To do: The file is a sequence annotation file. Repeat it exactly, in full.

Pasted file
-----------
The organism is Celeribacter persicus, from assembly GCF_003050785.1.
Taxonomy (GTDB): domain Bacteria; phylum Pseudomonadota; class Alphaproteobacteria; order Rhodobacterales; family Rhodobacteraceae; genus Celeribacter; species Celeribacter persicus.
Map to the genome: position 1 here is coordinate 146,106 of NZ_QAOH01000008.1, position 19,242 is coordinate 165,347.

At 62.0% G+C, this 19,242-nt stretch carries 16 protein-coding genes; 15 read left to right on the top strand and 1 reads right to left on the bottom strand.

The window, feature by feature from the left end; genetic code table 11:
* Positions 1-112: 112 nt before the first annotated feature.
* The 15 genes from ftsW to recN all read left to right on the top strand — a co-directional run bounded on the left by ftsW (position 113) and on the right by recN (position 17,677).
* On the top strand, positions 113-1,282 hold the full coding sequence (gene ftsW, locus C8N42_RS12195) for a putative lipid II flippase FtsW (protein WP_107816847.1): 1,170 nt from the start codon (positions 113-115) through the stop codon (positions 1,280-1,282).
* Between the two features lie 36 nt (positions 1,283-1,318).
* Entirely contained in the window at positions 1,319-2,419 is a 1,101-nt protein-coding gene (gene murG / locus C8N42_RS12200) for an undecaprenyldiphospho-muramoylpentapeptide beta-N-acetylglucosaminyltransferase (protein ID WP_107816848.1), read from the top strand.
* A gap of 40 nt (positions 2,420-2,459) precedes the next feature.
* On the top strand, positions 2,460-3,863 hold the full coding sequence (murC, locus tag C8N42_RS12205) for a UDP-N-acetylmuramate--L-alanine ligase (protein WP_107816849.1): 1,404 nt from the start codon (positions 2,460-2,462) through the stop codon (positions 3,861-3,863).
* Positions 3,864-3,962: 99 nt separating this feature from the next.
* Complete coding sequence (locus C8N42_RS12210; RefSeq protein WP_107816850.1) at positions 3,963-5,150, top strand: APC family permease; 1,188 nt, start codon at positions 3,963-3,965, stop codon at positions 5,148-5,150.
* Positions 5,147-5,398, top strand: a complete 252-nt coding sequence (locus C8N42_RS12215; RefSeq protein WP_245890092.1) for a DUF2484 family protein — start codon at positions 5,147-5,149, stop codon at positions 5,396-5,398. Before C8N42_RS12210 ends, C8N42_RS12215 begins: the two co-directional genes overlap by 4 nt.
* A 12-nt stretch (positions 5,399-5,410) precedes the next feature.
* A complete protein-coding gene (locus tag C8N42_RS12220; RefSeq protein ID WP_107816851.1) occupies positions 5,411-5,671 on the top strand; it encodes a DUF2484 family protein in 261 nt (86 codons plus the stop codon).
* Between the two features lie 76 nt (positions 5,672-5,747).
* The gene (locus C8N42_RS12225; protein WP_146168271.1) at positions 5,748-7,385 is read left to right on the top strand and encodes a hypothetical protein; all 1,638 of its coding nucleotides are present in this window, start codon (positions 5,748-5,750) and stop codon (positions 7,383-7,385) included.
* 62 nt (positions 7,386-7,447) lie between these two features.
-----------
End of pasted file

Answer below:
The organism is Celeribacter persicus, from assembly GCF_003050785.1.
Taxonomy (GTDB): domain Bacteria; phylum Pseudomonadota; class Alphaproteobacteria; order Rhodobacterales; family Rhodobacteraceae; genus Celeribacter; species Celeribacter persicus.
Map to the genome: position 1 here is coordinate 146,106 of NZ_QAOH01000008.1, position 19,242 is coordinate 165,347.

At 62.0% G+C, this 19,242-nt stretch carries 16 protein-coding genes; 15 read left to right on the top strand and 1 reads right to left on the bottom strand.

The window, feature by feature from the left end; genetic code table 11:
* Positions 1-112: 112 nt before the first annotated feature.
* The 15 genes from ftsW to recN all read left to right on the top strand — a co-directional run bounded on the left by ftsW (position 113) and on the right by recN (position 17,677).
* On the top strand, positions 113-1,282 hold the full coding sequence (gene ftsW, locus C8N42_RS12195) for a putative lipid II flippase FtsW (protein WP_107816847.1): 1,170 nt from the start codon (positions 113-115) through the stop codon (positions 1,280-1,282).
* Between the two features lie 36 nt (positions 1,283-1,318).
* Entirely contained in the window at positions 1,319-2,419 is a 1,101-nt protein-coding gene (gene murG / locus C8N42_RS12200) for an undecaprenyldiphospho-muramoylpentapeptide beta-N-acetylglucosaminyltransferase (protein ID WP_107816848.1), read from the top strand.
* A gap of 40 nt (positions 2,420-2,459) precedes the next feature.
* On the top strand, positions 2,460-3,863 hold the full coding sequence (murC, locus tag C8N42_RS12205) for a UDP-N-acetylmuramate--L-alanine ligase (protein WP_107816849.1): 1,404 nt from the start codon (positions 2,460-2,462) through the stop codon (positions 3,861-3,863).
* Positions 3,864-3,962: 99 nt separating this feature from the next.
* Complete coding sequence (locus C8N42_RS12210; RefSeq protein WP_107816850.1) at positions 3,963-5,150, top strand: APC family permease; 1,188 nt, start codon at positions 3,963-3,965, stop codon at positions 5,148-5,150.
* Positions 5,147-5,398, top strand: a complete 252-nt coding sequence (locus C8N42_RS12215; RefSeq protein WP_245890092.1) for a DUF2484 family protein — start codon at positions 5,147-5,149, stop codon at positions 5,396-5,398. Before C8N42_RS12210 ends, C8N42_RS12215 begins: the two co-directional genes overlap by 4 nt.
* A 12-nt stretch (positions 5,399-5,410) precedes the next feature.
* A complete protein-coding gene (locus tag C8N42_RS12220; RefSeq protein ID WP_107816851.1) occupies positions 5,411-5,671 on the top strand; it encodes a DUF2484 family protein in 261 nt (86 codons plus the stop codon).
* Between the two features lie 76 nt (positions 5,672-5,747).
* The gene (locus C8N42_RS12225; protein WP_146168271.1) at positions 5,748-7,385 is read left to right on the top strand and encodes a hypothetical protein; all 1,638 of its coding nucleotides are present in this window, start codon (positions 5,748-5,750) and stop codon (positions 7,383-7,385) included.
* 62 nt (positions 7,386-7,447) lie between these two features.